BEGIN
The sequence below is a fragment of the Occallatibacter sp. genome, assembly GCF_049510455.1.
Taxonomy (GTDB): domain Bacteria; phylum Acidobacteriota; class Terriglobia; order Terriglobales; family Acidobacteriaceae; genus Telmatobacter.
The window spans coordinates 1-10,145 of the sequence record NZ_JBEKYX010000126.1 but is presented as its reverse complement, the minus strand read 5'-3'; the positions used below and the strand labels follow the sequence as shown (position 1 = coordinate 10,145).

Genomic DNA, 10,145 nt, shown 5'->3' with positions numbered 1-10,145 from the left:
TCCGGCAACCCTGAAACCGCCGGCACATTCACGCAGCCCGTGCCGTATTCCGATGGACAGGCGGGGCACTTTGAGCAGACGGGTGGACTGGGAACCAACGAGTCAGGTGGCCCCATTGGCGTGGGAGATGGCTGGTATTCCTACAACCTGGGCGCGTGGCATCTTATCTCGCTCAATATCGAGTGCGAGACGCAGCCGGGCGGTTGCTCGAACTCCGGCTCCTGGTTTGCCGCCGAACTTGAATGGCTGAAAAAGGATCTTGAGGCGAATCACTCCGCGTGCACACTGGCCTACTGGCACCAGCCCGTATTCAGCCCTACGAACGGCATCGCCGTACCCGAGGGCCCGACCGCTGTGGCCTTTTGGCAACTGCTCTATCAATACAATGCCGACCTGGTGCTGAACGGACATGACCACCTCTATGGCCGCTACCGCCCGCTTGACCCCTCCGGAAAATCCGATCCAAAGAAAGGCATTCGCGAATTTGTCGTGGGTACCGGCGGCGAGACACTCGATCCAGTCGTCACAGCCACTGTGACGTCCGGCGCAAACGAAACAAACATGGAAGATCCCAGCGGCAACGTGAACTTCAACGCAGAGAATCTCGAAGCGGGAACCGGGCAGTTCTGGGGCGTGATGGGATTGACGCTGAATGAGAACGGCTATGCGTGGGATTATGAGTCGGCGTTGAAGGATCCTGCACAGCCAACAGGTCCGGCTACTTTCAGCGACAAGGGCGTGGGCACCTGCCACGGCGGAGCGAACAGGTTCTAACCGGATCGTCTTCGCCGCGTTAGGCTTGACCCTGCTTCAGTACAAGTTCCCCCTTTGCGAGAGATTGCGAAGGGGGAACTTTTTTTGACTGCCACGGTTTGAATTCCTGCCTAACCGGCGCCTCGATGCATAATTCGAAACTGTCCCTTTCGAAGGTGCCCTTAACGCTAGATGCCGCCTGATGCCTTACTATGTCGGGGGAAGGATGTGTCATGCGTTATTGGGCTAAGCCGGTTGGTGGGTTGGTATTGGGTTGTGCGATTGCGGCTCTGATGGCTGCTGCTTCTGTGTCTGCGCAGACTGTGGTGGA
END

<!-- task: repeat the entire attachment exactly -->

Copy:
The sequence below is a fragment of the Occallatibacter sp. genome, assembly GCF_049510455.1.
Taxonomy (GTDB): domain Bacteria; phylum Acidobacteriota; class Terriglobia; order Terriglobales; family Acidobacteriaceae; genus Telmatobacter.
The window spans coordinates 1-10,145 of the sequence record NZ_JBEKYX010000126.1 but is presented as its reverse complement, the minus strand read 5'-3'; the positions used below and the strand labels follow the sequence as shown (position 1 = coordinate 10,145).

Genomic DNA, 10,145 nt, shown 5'->3' with positions numbered 1-10,145 from the left:
TCCGGCAACCCTGAAACCGCCGGCACATTCACGCAGCCCGTGCCGTATTCCGATGGACAGGCGGGGCACTTTGAGCAGACGGGTGGACTGGGAACCAACGAGTCAGGTGGCCCCATTGGCGTGGGAGATGGCTGGTATTCCTACAACCTGGGCGCGTGGCATCTTATCTCGCTCAATATCGAGTGCGAGACGCAGCCGGGCGGTTGCTCGAACTCCGGCTCCTGGTTTGCCGCCGAACTTGAATGGCTGAAAAAGGATCTTGAGGCGAATCACTCCGCGTGCACACTGGCCTACTGGCACCAGCCCGTATTCAGCCCTACGAACGGCATCGCCGTACCCGAGGGCCCGACCGCTGTGGCCTTTTGGCAACTGCTCTATCAATACAATGCCGACCTGGTGCTGAACGGACATGACCACCTCTATGGCCGCTACCGCCCGCTTGACCCCTCCGGAAAATCCGATCCAAAGAAAGGCATTCGCGAATTTGTCGTGGGTACCGGCGGCGAGACACTCGATCCAGTCGTCACAGCCACTGTGACGTCCGGCGCAAACGAAACAAACATGGAAGATCCCAGCGGCAACGTGAACTTCAACGCAGAGAATCTCGAAGCGGGAACCGGGCAGTTCTGGGGCGTGATGGGATTGACGCTGAATGAGAACGGCTATGCGTGGGATTATGAGTCGGCGTTGAAGGATCCTGCACAGCCAACAGGTCCGGCTACTTTCAGCGACAAGGGCGTGGGCACCTGCCACGGCGGAGCGAACAGGTTCTAACCGGATCGTCTTCGCCGCGTTAGGCTTGACCCTGCTTCAGTACAAGTTCCCCCTTTGCGAGAGATTGCGAAGGGGGAACTTTTTTTGACTGCCACGGTTTGAATTCCTGCCTAACCGGCGCCTCGATGCATAATTCGAAACTGTCCCTTTCGAAGGTGCCCTTAACGCTAGATGCCGCCTGATGCCTTACTATGTCGGGGGAAGGATGTGTCATGCGTTATTGGGCTAAGCCGGTTGGTGGGTTGGTATTGGGTTGTGCGATTGCGGCTCTGATGGCTGCTGCTTCTGTGTCTGCGCAGACTGTGGTGGA